Dr Gwen Knight
BA MSc MRes PhD
I returned to LSHTM in November 2017 with an MRC Skills Development Fellowship to explore the dynamics of antimicrobial resistance using mathematical modelling. Prior to this (2015-2017), I worked at the NIHR funded Health Protection Research Unit on Healthcare Associated Infections and Antimicrobial Resistance at Imperial College London.
My previous role at LSHTM (2012-2015), was as a research fellow, in the TB modelling team, where I was involved in modelling the dynamics of the disease Tuberculosis (TB) and the impact of a range of different control measures from new drug regimens to vaccines.
I completed my PhD in 2012 investigating various aspects, both modelling and experimental, of the hospital associated bacteria methicillin resistant Staphylococcus aureus (MRSA). This was completed at CoMPLEX, UCL, with experimental and epidemiological work based at St George's Healthcare NHS Trust. Prior to this, I was awarded a BA in Mathematics from Oxford University, and an MSc in Mathematical Modelling from UCL. This led to an MRes in Modelling Biological Complexity at CoMPLEX.
I was co-organiser of the "Introduction to Infectious Disease Modelling and its Applications" short course at LSHTM. I also used to teach on the MSc module of the same name.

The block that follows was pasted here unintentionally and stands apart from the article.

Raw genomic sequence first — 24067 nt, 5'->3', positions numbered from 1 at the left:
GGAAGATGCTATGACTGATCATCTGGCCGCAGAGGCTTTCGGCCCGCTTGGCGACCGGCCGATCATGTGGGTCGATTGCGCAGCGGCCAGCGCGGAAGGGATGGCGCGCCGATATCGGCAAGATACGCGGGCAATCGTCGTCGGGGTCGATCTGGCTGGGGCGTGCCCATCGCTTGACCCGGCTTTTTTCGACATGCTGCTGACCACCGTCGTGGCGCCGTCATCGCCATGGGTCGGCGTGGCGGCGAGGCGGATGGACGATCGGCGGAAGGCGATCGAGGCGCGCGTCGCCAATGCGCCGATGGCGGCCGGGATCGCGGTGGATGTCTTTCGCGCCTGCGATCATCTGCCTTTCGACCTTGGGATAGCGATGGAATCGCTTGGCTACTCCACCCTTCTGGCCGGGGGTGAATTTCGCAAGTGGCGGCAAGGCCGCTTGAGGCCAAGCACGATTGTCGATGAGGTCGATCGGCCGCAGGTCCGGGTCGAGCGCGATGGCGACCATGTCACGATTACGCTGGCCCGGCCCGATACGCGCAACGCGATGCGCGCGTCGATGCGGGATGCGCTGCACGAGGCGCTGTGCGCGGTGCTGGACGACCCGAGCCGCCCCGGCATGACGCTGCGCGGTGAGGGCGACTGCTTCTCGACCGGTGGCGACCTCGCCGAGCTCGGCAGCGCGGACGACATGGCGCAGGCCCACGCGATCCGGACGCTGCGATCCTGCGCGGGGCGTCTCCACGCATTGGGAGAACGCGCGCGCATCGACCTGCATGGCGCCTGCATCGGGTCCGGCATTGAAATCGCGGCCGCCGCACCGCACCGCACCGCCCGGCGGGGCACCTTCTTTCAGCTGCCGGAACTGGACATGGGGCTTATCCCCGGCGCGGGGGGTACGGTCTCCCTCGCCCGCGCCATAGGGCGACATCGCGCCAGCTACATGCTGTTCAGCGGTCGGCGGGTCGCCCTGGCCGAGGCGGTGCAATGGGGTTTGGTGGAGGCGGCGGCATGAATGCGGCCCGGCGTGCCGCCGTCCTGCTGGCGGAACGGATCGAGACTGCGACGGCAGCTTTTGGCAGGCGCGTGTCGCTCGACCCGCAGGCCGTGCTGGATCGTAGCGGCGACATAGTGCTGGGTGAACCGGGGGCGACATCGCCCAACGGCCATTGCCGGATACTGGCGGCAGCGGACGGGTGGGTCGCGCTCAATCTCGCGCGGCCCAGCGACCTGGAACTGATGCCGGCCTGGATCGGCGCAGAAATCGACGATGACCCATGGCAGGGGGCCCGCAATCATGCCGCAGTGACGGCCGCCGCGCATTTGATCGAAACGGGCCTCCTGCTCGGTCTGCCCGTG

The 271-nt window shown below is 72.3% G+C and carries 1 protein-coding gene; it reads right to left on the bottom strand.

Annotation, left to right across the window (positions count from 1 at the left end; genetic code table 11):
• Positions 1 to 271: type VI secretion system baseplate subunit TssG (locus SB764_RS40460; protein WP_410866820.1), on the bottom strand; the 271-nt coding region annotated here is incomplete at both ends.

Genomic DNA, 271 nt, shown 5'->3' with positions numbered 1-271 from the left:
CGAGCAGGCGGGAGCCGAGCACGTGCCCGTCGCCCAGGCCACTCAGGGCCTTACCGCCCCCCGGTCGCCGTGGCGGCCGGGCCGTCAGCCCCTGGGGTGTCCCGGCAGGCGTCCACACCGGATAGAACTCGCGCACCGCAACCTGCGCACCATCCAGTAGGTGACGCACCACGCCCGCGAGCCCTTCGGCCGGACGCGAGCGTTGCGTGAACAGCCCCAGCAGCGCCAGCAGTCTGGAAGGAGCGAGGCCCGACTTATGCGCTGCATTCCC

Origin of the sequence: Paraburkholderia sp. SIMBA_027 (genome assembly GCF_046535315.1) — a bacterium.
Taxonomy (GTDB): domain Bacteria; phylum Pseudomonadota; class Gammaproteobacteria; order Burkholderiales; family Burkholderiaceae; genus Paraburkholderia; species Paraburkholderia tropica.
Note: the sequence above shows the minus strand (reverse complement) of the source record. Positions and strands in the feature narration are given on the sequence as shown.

My fellowship aims to explore the dynamics of antimicrobial resistance (AMR) from three angles. Firstly, to build models that explore resistance heterogeneity in fitness and resistance (e.g. MIC). Secondly, I want to explore why different places have different levels of resistance and use the results of this profiling to, thirdly, build models for better intervention design and AMR control.
During my time at the HPRU in HCAI and AMR at Imperial College London I worked on projects using locally collected data to design better interventions for control of carbapenem resistant Enterobacteriaceae alongside thinking about the fundamental question of where does AMR originate from?
I have a long standing interest in Mycobacterium tuberculosis, specifically the resistant subpopulation (multidrug resistant, MDR-TB). I have been involved in investigating new methods to control the spread (e.g. antiretroviral therapy, potential new TB vaccines) as well as the impact of shortening therapy